When selling an owner-managed company, the form of sale consideration can significantly impact both the seller's immediate financial return and their tax liabilities.
In Tax Structuring on Owner-Managed Company Sales, Peter Rayney explained how understanding the nuances of each type of consideration—cash, paper, and earn-outs—is crucial for making informed decisions that align with your financial goals and tax planning strategies.
Cash is often considered the most straightforward and desirable form of sale consideration. It provides immediate liquidity to the seller, allowing them to reap the benefits of their years of hard work without delay. When a company is sold for cash, the seller typically receives the full amount on completion of the sale, which is subject to capital gains tax (CGT) at the time of the transaction.
However, it's not uncommon for part of the cash consideration to be deferred. In such cases, a portion of the sale price is paid over time, according to a predetermined schedule. This deferred consideration is still fixed and quantifiable, and its CGT treatment falls under section 48 of the Taxation of Chargeable Gains Act (TCGA). While this may spread out the tax liability over several years, sellers must ensure they have sufficient funds to cover the tax due each year.
Paper consideration involves receiving shares or loan notes in the acquiring company instead of cash. This method defers the capital gain, as the gain is rolled over until the paper is converted into cash. For example, if loan notes are issued and encashed over time, the capital gain is recognised and taxed at each stage of encashment.
Accepting paper consideration can be complex and requires careful consideration. Sellers should seek investment advice, as they are effectively becoming investors in the acquiring company. The tax implications also change depending on whether the paper is classified as Qualifying Corporate Bonds (QCBs) or non-QCBs, with non-QCBs being treated similarly to shares for tax purposes.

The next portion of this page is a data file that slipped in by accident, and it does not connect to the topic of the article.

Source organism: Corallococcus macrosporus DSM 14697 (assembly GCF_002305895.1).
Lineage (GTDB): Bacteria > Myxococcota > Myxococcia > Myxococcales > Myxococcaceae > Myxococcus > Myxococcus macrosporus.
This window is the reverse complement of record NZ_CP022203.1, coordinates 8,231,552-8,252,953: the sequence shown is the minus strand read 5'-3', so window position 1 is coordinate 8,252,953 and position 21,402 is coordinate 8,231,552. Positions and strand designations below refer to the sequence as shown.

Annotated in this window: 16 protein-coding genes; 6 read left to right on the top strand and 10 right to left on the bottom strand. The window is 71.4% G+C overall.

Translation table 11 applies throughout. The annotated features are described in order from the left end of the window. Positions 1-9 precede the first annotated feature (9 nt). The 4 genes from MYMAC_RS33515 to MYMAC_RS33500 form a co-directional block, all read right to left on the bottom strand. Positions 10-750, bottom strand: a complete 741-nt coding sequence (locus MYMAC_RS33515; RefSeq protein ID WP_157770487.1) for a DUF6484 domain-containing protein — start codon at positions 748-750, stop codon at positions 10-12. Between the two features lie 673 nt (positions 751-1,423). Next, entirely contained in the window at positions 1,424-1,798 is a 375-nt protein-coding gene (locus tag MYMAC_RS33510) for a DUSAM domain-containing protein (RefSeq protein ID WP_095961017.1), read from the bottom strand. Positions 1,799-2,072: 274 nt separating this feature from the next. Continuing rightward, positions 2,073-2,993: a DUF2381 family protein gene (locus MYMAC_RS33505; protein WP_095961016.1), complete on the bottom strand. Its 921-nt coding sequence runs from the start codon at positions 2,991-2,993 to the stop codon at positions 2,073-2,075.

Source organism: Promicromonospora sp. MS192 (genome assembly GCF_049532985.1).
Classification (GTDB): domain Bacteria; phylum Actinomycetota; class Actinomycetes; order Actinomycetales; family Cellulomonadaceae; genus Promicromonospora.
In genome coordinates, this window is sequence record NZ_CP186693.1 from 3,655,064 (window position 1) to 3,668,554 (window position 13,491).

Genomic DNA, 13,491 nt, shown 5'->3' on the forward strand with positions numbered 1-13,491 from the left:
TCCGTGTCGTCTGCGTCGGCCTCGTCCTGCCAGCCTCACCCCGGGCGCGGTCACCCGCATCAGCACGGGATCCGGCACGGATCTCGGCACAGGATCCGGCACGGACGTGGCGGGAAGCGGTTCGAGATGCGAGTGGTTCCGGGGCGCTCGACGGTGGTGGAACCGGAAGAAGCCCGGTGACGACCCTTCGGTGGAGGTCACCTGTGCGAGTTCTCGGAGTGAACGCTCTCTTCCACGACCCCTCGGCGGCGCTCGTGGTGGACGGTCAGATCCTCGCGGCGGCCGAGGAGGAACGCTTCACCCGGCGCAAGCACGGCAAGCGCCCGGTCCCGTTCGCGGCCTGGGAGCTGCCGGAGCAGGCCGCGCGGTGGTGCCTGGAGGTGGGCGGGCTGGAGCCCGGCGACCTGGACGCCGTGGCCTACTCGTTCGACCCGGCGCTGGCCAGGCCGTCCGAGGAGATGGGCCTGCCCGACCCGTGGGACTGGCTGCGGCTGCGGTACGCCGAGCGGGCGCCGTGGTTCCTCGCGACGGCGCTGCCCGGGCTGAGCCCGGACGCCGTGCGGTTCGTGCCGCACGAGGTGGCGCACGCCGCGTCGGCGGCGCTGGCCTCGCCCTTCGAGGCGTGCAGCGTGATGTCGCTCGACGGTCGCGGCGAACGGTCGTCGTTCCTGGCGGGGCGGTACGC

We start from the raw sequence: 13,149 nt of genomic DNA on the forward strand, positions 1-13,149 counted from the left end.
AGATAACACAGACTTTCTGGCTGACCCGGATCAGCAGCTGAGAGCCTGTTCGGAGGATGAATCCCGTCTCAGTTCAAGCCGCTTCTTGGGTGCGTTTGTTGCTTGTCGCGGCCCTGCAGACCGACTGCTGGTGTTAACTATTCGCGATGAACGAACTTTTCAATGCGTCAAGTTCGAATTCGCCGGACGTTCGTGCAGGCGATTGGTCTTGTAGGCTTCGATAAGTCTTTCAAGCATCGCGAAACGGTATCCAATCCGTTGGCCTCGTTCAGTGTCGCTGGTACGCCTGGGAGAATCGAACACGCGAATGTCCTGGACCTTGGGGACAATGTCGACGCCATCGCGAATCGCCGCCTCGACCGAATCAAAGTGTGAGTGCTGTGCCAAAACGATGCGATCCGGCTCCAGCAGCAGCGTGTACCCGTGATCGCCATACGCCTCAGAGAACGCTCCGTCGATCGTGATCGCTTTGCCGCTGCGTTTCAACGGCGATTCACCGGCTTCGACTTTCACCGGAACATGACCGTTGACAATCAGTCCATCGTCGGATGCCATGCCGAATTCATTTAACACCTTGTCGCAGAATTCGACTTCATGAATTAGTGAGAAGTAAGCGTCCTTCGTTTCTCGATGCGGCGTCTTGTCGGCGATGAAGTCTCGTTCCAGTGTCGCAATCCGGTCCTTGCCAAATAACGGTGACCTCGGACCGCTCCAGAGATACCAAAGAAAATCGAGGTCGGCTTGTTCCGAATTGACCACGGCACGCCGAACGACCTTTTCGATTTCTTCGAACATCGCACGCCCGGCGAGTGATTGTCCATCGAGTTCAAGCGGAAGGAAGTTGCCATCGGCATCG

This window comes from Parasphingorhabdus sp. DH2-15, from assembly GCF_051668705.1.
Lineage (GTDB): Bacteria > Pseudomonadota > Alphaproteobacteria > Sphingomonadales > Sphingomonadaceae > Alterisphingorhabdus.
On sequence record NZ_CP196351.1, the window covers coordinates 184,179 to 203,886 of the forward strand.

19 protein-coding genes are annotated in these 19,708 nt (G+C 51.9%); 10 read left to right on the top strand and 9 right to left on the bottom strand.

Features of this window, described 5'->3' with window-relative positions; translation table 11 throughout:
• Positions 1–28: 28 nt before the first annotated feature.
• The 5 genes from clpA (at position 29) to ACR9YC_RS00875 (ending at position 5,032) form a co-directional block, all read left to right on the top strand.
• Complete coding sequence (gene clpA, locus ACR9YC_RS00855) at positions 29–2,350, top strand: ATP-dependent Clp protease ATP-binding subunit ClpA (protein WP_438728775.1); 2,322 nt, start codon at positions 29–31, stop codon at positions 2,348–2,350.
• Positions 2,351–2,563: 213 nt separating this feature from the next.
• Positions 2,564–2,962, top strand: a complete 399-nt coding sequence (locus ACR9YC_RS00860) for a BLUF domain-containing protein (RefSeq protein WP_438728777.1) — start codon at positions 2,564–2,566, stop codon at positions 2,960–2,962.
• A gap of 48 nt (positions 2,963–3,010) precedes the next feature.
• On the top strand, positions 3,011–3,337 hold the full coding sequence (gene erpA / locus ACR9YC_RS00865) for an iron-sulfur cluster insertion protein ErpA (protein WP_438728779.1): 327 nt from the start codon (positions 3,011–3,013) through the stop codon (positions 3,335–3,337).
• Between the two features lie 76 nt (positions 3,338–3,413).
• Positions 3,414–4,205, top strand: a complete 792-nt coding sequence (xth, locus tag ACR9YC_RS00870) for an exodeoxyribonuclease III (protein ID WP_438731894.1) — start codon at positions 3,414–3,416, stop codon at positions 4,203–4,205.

One critical point to note is that paper consideration may not qualify for Business Asset Disposal Relief (BADR), formerly known as Entrepreneurs' Relief, unless specific elections are made. BADR can significantly reduce the CGT rate on qualifying assets, so understanding these rules is essential.
Earn-outs are used to bridge the valuation gap between what the seller believes their company is worth and what the buyer is willing to pay upfront. They involve additional payments to the seller based on the future performance of the business, typically tied to profits or other financial targets.
While earn-outs can help sellers achieve a higher total sale price, they come with risks and complexities. The initial tax charge occurs on day one, based on the total potential earn-out, although adjustments can be made if the full earn-out is not realised due to events like buyer insolvency. Sellers must be cautious, as they could face a significant tax bill without the corresponding cash if the earn-out targets are not met.
Moreover, earn-outs can lead to disputes if the seller feels the buyer is manipulating the business to reduce the earn-out payment. Therefore, it's crucial to have protective clauses in place to mitigate such risks.
When considering the sale of an owner-managed company, sellers must weigh the immediate benefits of cash against the deferred benefits and potential tax advantages of paper and earn-outs. Each option carries its own set of financial implications and tax considerations, and the right choice will depend on the seller's individual circumstances and long-term objectives. Consulting with tax advisors and legal professionals is highly recommended to navigate these complex decisions effectively.
For the full session, please click here. In this course, Peter Rayney covers the following topics;
- Transaction structure – sale of assets v sale of shares
- Detailed tax treatment of share sales
- Dealing with different types of sale consideration
- Optimising Business Asset Disposal Relief
- Examining earn-out arrangements
The contents of this article are meant as a guide only and are not a substitute for professional advice. The author/s accept no responsibility for any action taken, or refrained from, as a result of the material contained in this document. Specific advice should be obtained before acting or refraining from acting, in connection with the matters dealt with in this article.